Wireless Community Networks: Towards a Public Policy for the Network Commons
Belli & De Filippi (eds), Net Neutrality Compendium: Human Rights, Free Competition and the Future of the Internet, Springer, 2015
16 Pages Posted: 2 Feb 2016 Last revised: 16 Oct 2016
Date Written: September 30, 2015
The history of communication technologies is populated with conflicts between centralization and decentralization. While many of these technologies started or have existed at some point of their development as a decentralized structure, often replacing older technological paradigms, nearly all progressively evolved into concentrated clusters of power as a result of industrialization and of the reaffirmation of state sovereignty, following a Schumpeterian process of “creative-destruction”. However, when the needs of citizens turn out to be systematically overlooked in existing power dynamics, decentralized initiatives may emerge as an attempt to disrupt the dominant hegemony and allow for the democratic re-appropriation of technology – a process that the philosopher Andrew Feenberg calls “subversive rationalization.”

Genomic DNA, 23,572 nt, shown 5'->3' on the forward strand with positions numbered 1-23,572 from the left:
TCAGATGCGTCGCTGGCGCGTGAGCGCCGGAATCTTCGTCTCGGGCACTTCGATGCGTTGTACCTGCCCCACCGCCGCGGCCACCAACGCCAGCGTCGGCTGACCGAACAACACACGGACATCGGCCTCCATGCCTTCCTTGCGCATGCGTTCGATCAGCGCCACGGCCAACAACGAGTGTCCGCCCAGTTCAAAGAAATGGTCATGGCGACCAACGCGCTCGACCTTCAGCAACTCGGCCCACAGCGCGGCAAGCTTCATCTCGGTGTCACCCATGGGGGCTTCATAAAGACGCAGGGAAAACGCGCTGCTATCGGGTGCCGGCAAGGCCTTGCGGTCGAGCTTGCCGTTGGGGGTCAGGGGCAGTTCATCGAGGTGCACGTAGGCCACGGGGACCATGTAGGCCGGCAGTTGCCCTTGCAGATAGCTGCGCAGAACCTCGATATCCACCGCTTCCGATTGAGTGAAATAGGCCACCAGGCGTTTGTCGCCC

In this paper, we focus on an ongoing – though too often neglected – phenomenon of decentralization in telecommunications networks. We show that current telecoms regulation significantly overlooks the contribution of community networks in fostering political and socio-economic objectives associated with broadband policy and we propose a number of policy recommendations to overcome this gap.
Keywords: communication technologies, wireless community networks, internet policy, regulation, competition
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